grout

1 of 2

noun

1
a
: thin mortar used for filling spaces (such as the joints in masonry)
also : any of various other materials (such as a mixture of cement and water or chemicals that solidify) used for a similar purpose
b
2
: lees

grout

2 of 2

verb

grouted; grouting; grouts

transitive verb

1
: to fill up or finish with grout
2
: to fix in place by means of grout
grout a bolt into a wall
grouter noun

Examples of grout in a Sentence

Verb I need to grout the bathroom tiles.
Recent Examples on the Web
Noun
This brush was particularly effective on grout and could be maneuvered into nooks and crannies easily. Camryn Rabideau, Peoplemag, 3 Apr. 2024 Gross restroom:How to clean dirty grout How to clean your dirty hairbrushes and combs easily Start by using a comb to remove any loose hair from the brush or comb. Maryal Miller Carter, USA TODAY, 1 Apr. 2024 Use ¼ cup in the rinse cycle. 07 of 13 Homemade Grout Cleaner Don't miss these tips on how to easily clean grout and prolong the life of your tile. Caitlin Sole, Better Homes & Gardens, 20 Mar. 2024 While a grout brush is the best weapon for tackling an entire shower or tub surround, a toothbrush paired with the right cleaning solution will do the trick for smaller jobs. Kalina Newman, Washington Post, 27 Mar. 2024 Watch and see more ways to get grout looking new again. Caitlin Sole, Better Homes & Gardens, 20 Mar. 2024 There are many reasons why your grout turns gray, brown or black. USA TODAY, 3 Mar. 2024 This works fabulously on hard flooring, as the vacuum can sense where crumbs may be collecting in the grout in tile floors or pick up any debris lodged under bits of natural wood. Madison Yauger, Peoplemag, 1 Mar. 2024 The muck was reportedly filled with the typical construction byproducts of sand, silt, and water, but also accelerants used to set the grout in the tunnels. Demetrius Simms, Robb Report, 27 Feb. 2024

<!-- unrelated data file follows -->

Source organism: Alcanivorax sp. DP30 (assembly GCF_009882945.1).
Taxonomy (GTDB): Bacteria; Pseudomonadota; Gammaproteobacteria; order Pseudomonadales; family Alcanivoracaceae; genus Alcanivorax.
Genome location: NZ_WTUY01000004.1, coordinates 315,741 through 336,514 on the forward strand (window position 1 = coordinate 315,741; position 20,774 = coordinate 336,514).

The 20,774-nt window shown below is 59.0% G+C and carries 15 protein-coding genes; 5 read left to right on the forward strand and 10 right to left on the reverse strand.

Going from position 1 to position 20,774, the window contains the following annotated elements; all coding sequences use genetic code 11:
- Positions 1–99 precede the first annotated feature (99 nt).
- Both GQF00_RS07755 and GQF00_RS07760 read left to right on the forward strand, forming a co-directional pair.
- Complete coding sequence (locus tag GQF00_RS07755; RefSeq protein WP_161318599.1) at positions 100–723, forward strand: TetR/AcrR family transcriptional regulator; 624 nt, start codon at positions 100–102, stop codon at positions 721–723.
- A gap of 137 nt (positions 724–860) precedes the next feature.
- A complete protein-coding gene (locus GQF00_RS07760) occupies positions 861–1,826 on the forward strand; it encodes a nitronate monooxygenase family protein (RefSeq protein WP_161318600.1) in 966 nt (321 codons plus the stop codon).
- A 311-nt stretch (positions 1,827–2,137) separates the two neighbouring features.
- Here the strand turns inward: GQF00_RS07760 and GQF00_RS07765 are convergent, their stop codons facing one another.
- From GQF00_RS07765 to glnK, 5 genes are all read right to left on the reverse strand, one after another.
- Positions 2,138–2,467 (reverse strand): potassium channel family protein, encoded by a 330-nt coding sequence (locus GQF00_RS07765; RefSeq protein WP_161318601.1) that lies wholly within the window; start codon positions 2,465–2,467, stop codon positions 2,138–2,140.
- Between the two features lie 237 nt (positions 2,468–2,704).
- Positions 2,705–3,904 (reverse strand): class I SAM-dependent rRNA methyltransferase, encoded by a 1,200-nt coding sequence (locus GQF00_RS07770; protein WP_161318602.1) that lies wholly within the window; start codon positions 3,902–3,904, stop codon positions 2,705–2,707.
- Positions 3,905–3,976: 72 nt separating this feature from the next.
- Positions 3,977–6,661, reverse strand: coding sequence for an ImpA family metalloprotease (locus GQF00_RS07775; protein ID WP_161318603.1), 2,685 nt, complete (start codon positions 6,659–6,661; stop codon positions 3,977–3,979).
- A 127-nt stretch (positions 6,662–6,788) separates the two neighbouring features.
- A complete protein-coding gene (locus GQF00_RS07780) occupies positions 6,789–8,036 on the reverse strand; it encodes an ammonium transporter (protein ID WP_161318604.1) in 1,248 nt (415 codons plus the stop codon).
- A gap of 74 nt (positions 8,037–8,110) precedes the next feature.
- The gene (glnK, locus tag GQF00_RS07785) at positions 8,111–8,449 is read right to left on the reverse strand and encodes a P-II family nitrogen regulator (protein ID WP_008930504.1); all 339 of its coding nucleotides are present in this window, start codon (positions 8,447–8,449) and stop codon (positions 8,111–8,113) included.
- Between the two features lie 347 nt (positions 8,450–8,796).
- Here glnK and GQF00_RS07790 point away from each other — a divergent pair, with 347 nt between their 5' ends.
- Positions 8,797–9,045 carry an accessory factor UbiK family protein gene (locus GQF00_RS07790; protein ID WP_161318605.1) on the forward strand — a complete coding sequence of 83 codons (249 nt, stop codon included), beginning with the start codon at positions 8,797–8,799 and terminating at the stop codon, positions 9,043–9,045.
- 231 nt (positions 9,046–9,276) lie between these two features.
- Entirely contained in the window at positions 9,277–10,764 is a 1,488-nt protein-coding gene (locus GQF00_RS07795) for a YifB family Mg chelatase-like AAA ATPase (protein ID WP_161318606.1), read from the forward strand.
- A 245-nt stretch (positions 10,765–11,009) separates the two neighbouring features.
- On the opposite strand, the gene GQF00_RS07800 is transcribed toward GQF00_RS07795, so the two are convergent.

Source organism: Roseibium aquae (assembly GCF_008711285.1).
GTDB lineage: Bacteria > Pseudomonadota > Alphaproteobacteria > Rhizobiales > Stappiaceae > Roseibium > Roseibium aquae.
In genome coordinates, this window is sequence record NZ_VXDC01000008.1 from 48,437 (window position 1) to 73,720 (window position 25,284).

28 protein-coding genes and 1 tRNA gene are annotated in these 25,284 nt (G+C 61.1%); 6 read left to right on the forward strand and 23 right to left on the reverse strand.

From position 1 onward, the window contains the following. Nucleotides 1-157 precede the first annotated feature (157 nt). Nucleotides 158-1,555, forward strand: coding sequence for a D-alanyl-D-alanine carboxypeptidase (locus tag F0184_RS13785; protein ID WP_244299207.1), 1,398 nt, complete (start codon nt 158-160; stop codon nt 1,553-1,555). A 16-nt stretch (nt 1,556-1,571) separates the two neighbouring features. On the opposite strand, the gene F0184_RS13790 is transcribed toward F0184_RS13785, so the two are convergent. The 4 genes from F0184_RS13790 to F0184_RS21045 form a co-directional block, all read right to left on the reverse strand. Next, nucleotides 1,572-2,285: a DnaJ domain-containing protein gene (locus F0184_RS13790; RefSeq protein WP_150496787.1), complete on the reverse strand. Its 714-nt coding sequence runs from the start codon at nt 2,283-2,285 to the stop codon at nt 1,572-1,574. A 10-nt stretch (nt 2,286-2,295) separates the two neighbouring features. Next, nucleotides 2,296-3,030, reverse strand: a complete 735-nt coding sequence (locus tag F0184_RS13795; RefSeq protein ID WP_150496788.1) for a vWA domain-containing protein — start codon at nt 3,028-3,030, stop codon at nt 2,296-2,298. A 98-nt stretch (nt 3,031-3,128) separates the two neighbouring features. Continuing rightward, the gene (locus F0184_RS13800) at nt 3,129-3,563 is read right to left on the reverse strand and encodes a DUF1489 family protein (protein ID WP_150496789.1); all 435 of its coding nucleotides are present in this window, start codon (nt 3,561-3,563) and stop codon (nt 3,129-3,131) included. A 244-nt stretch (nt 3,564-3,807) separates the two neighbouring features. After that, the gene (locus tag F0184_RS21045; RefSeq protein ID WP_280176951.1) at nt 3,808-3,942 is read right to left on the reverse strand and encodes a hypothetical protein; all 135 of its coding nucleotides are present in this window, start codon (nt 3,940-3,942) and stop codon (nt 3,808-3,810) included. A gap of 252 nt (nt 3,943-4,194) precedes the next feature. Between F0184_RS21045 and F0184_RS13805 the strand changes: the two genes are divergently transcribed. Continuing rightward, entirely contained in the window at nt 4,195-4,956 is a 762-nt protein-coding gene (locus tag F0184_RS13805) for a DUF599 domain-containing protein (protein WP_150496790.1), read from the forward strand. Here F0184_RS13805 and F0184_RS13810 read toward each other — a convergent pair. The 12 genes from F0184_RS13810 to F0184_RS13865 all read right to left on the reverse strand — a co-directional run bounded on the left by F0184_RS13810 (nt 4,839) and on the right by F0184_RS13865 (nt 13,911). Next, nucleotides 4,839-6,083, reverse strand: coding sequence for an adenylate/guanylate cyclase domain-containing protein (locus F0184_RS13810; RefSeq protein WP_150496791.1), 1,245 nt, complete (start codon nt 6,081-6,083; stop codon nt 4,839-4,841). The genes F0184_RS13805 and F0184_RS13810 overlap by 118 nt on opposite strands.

Verb
Despite that grandeur, nothing outshines the primary bathroom, which appears to be custom everything, including the dual sinks, bathtub, and rain shower that is grouted in 24k gold. Tj MacIas, Fort Worth Star-Telegram, 5 Feb. 2024 Glossy and gorgeously mottled, these seafoam green scallops look like shiny ceramic tiles grouted in gleaming white—but they’re actually peel and stick squares made of durable, flexible PVC. Sarah Halverson, Better Homes & Gardens, 8 Jan. 2024 Made of vinyl, these lay directly over existing tiles and don’t require mapping out a new tile pattern or grouting edges. Jamie Killin, Washington Post, 20 Sep. 2023 For good measure, clean your tile and grout one last time using a mild dish soap or tile cleaner. Alyssa Longobucco, House Beautiful, 16 Aug. 2023 This backsplash solution is a quick weekend update and easier to install around existing cabinets and appliances than grouting and setting real tiles. Kristina McGuirk, Better Homes & Gardens, 14 Aug. 2023 Founded in 1951 for those who grout tile and hang cabinets, the periodical was no match for Prince Harry’s memoir or a Stephen King novel. Jeffrey Fleishman, Los Angeles Times, 9 Aug. 2023 In grit crust, the stones provide the structure, but the microbes colonize them in a coherent sheet — like a thin layer of resin grouting together a rock garden. Zack Savitsky, Quanta Magazine, 12 July 2023 For example, grout cleaners with acid or ammonia could damage natural stone. Brittany Vanderbill, Better Homes & Gardens, 27 Mar. 2023

These examples are programmatically compiled from various online sources to illustrate current usage of the word 'grout.' Any opinions expressed in the examples do not represent those of Merriam-Webster or its editors. Send us feedback about these examples.

Word History

Etymology

Noun

Middle English grut, grout "crushed grain for malt, infused malt, thick, dark ale, mud, slime," going back to Old English grūt "coarse meal, dregs, spent malt after brewing," going back to Germanic *grūta- (whence also Middle Dutch grute, gruut "herb mixture used in beer brewing," Middle High German grūz "a grain, grain of sand"), lengthened zero grade noun derivative from *greutan- "to grind, crush" — more at grit entry 1

Note: Sense 1, which first appears in the seventeenth century, is of uncertain relation to the earlier senses and perhaps of independent origin. Oxford English Dictionary, first edition, suggests a connection to Middle French (Limousin) grouter "to rough-cast," Limousin Occitan greutā, but this isolated word, itself of unknown origin, is of unlikely relevance.

Verb

derivative of grout entry 1

First Known Use

Noun

1638, in the meaning defined at sense 1a

Verb

1838, in the meaning defined at sense 1

Time Traveler
The first known use of grout was in 1638

Dictionary Entries Near grout

Cite this Entry

“Grout.” Merriam-Webster.com Dictionary, Merriam-Webster, https://www.merriam-webster.com/dictionary/grout. Accessed 20 Apr. 2024.

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